Photo: iStock
Photo: iStock

AI-powered deepfakes are a bigger threat than fake news

  • Deepfake videos may lead to more violence as they are more convincing than text, fake news
  • Facebook has asked its AI researchers to create a large bank of realistic deepfake videos so they can be used as a benchmark to build and reinforce their own detection tools

This February, China’s best-known contemporary actress, Yang Mi, surfaced in a video of a 1983 Hong Kong television drama The Legend Of The Condor Heroes. Given the prevailing China-Hong Kong friction, the fake video wherein the original actress’ face was replaced with Yang garnered almost 240 million views before it was removed by Chinese authorities. Similarly, videos of US President Donald Trump mocking Belgium for joining the Paris Climate agreement, or a video of Facebook CEO Mark Zuckerberg boasting that the social network owns its users, were widely circulated until they were found to be fake.

Known as deepfakes, this new breed of fake videos first surfaced back in 2017 with fake porn videos of some Hollywood celebrities. While initially simple open source video editing tools were used to manipulate audio and video, criminals are now using more sophisticated machine learning (ML) tools like generative adversarial networks, or GANs, that use a pair of contrasting unsupervised ML algorithms to create a deepfake. While the discriminator algorithm learns and tries to detect inconsistencies, the generator algorithm tries to trick the former by reworking the video until it is able to achieve its objective.

A few months ago, for instance, an anonymous developer came up with a platform called DeepNude that allowed users to create a porn video from just an image of a fully-clothed woman. Another deepfake app Zao, which uses GAN, has become an overnight download sensation in China. It allows users to take a photo and insert them onto a character in a movie or TV series.

“A branch of AI, GAN uses multiple neural networks to create photographs or videos that appear real. The process only requires a basic consumer-grade graphics card to get the job done within hours. Since deepfake software is available on open-source platforms, people are constantly refining and building upon the work of others," cautions Venkat Krishnapur, vice-president of engineering and managing director at McAfee India. “The sophistication with which such videos are being created these days is alarming. It does not take much time, effort or computing power to pull multiple frames out of a target’s video to collect a few hundred images for forging. AI/ ML has made it possible to alter words and speech very easily," corroborates Jaspreet Singh, partner of information security at EY India.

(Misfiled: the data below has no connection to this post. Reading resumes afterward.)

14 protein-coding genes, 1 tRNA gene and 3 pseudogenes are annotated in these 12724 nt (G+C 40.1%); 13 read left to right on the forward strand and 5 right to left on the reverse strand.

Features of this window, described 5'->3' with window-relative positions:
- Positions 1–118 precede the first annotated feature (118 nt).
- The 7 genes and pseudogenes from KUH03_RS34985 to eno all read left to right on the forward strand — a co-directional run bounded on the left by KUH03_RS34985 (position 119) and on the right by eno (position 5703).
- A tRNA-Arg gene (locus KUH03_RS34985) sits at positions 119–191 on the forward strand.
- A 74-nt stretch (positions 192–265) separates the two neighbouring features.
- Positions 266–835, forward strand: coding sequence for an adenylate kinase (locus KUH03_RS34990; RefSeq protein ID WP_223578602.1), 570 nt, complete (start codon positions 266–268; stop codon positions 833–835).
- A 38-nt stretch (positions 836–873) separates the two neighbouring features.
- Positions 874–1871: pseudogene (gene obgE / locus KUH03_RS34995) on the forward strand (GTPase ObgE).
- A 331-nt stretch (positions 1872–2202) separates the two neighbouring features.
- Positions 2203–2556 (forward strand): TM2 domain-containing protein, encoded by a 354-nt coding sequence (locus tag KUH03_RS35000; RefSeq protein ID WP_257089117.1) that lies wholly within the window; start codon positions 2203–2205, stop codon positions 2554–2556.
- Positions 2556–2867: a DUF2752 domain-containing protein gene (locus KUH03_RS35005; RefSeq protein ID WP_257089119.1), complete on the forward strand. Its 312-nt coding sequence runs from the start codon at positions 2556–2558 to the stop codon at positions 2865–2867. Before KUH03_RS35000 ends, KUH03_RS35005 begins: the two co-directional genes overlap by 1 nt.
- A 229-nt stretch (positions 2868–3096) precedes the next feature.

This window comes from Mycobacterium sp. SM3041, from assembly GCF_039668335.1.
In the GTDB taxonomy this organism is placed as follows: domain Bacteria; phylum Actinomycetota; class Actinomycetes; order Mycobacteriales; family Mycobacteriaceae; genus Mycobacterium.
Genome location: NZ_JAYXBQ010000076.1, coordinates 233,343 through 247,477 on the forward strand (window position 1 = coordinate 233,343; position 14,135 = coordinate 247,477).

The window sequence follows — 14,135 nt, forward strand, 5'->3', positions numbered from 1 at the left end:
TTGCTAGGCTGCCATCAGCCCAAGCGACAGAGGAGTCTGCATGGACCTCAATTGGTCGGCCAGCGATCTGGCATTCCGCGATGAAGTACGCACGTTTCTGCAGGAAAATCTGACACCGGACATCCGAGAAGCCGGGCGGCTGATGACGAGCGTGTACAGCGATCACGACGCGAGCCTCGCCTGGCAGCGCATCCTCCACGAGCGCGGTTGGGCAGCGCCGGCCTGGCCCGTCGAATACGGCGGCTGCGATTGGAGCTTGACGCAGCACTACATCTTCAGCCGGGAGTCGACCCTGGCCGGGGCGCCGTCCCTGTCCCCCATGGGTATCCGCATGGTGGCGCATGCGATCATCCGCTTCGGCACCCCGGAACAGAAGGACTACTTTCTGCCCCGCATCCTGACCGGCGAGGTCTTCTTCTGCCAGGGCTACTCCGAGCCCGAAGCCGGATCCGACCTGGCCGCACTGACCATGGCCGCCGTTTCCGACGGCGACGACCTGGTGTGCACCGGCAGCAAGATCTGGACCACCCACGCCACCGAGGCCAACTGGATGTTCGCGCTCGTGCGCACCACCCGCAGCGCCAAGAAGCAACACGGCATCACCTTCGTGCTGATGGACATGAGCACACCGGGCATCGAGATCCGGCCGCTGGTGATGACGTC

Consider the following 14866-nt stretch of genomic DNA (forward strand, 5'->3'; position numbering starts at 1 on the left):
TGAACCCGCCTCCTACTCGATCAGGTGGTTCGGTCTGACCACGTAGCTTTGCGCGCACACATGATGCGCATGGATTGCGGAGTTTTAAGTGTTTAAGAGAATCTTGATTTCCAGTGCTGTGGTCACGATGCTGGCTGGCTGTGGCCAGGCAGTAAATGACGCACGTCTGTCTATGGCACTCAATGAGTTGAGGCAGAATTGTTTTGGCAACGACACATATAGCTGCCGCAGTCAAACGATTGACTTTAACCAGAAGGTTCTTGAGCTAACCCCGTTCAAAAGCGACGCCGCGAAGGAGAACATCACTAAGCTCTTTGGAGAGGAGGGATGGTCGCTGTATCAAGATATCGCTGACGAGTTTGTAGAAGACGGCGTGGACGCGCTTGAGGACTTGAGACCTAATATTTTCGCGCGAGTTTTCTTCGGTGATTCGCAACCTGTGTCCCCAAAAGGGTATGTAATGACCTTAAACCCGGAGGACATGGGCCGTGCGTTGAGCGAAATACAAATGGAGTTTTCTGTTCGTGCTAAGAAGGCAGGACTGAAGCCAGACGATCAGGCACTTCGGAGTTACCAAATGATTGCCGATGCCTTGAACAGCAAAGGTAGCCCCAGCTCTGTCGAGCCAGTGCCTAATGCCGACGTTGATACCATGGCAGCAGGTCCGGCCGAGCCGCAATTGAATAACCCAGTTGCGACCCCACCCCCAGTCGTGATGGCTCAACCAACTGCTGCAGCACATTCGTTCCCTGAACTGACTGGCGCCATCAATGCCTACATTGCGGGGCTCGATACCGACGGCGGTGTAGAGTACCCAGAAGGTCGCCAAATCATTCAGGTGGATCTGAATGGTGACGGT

Algorithm can be used for text-based editing of ‘talking-head’ videos.
Algorithm can be used for text-based editing of ‘talking-head’ videos.

A joint study by Stanford University, Princeton University and Adobe Research, published this June, underscored the case of a talking head video in which a part of a person’s face is modified to make it appear like they are saying something else.

The fake video was shown to 138 volunteers, with 60% assuming it was real. Similarly, a September 2019 study by New York University cautioned that deepfake videos could be used by domestic and foreign sources to influence the 2020 US presidential election.

To be sure, in countries with low literacy levels like India, where few fake messages on WhatsApp led to multiple cases of mob lynchings in 2018, deepfake videos can lead to more violence because they are more convincing than text messages or fake news as people tend to believe more in what they see and hear.

On their part, social media platforms are also turning to AI to deal with deepfakes. For instance, social media platforms like WeChat have begun blocking video posts created via Zao.

Facebook has asked its AI researchers to create a large bank of realistic deepfake videos so they can be used as a benchmark to build and reinforce their own detection tools.

Facebook has also partnered with Microsoft and leading universities like MIT, University of Oxford and UC Berkeley to launch a contest called Deepfake Detection Challenge to encourage stakeholders to come up with new ways to identify and prevent dissemination of deepfakes.

However, detecting fake videos is not going to be easy. While leading social media platforms are using AI to building solutions, technologies like Blockchain can also come in handy. “Blockchain and smart contracts are being seen as effective method to combat such videos since these technologies can help trace the digital content to its originality," advises Singh.

Users, on their part should also try to verify the videos with some additional online research and not believe that all they see is completely true.

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